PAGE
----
And now, rumors of tens of thousands are looming on Copenhagen, including, by my count so far, at least 15 Heads of State who have committed to attending the talks (although Yvo de Boer said in Barcelona that he expects at least 40).
The last time I wrote, it was a dark and gloomy day in Copenhagen. But today was beautiful - the sun was out, the weather warm, and the bustle on the street was electric.
The last time I wrote, I was convincing myself, and others, that all was not lost for December. Now, on this bright and sunny day, I'm as convinced as ever that world leaders can achieve an ambitious outcome in Copenhagen if they try.
Even in the past week, we've seen movement around the world. The Alliance of Small Island states continue to raise its collective voice of conscience against a weak outcome in Copenhagen. We've heard that the Chinese would be willing to bring a number to the table in Copenhagen. We've seen South Korea confirm a voluntary emissions reduction target of 30 percent below business as usual by 2020. The European Union has said that it would like a binding agreement in Copenhagen. France and Brazil came out with a "climate bible" - an agreement between two nations to work together on climate change. This follows Brazil's previous announcement of voluntary emissions cuts of 36-39% by 2020 below business as usual in a "political gesture" some weeks ago.
Even the Danish government, which had caused so many hearts to sink with its proposal of a "politically binding" outcome in Copenhagen, seemed to change its tune...if only just a bit. The Danish Minister for Climate and Energy, Connie Hedegaard (who will chair the negotiations in December), spoke in a press briefing at the close of the preparatory meeting last week, assuring the world that her aim is a legally binding outcome from the negotiations.
Finally, eyes continue to focus on the US. In the joint announcement between the US and China, President Obama indicated his team could bring further commitments to the table in Copenhagen. As Copenhagen creeps towards December, the question remains, will Obama come to Copenhagen?...and if so, will he come bearing gifts or a lump of coal?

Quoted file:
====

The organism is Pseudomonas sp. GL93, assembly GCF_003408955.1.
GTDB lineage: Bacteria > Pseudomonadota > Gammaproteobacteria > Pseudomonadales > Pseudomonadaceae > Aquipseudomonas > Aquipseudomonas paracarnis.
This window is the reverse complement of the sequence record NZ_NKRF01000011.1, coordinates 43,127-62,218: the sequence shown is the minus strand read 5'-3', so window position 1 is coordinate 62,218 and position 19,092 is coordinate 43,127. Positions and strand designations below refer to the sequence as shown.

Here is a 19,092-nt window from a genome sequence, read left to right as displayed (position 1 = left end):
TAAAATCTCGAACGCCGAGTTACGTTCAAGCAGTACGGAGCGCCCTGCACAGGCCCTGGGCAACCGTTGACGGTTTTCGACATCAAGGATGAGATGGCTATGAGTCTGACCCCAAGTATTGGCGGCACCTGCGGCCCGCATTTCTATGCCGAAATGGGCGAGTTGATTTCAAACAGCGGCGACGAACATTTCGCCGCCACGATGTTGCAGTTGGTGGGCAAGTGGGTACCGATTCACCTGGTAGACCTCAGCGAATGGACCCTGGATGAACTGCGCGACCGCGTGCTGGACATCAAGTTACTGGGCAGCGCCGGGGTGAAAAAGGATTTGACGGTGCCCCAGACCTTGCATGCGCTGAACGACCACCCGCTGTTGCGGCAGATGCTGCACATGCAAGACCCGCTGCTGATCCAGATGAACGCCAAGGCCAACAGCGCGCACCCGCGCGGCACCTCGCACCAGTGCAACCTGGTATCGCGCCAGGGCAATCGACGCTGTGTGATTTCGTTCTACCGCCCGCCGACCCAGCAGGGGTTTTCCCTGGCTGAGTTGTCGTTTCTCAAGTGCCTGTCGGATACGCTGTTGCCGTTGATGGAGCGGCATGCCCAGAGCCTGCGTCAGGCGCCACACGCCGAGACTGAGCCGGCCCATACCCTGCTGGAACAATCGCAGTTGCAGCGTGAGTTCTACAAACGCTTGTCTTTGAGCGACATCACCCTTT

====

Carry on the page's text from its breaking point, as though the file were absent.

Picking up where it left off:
Originally posted on Grist.org on 16 November
Waking up on a dreary Sunday morning this weekend in Copenhagen (where I've recently moved to prepare for the upcoming climate talks in December), I was met with a barrage of headlines, mostly from U.S. media, telling me that Copenhagen is doomed to total failure and I might as well head off to Mexico City where next year's summit will be held. The New York Times cried out: World Leaders Agree to Delay a Deal on Climate Change. The Washington Post bellowed: Copenhagen talks unlikely to yield climate accord, leaders told. Not the best way to start a Sunday morning.
Is Copenhagen really over before it begins? Had I moved to this dark, rainy (but beautiful!) city for no reason? Should we all just pack it up and hope that political declarations will solve it all?
The answer, thankfully, quickly became a resounding "no." As Grist's own David Roberts is often the first to point out, the mainstream media clearly got it wrong. There's still hope -- a lot of it, at that.
Let's start with those headlines. Who are these "world leaders" who agreed to delay? Well, the plural may be accurate, but just barely.
In the 48 hours since initial reports, as Ministers and other government representatives have trickled into Copenhagen for the "pre-COP" preparatory meeting, it's become clear that while the media reported that all 19 APEC (Asia-Pacific Economic Cooperation) leaders were in agreement on the so-called "one agreement, two steps" approach, that's not at all the case.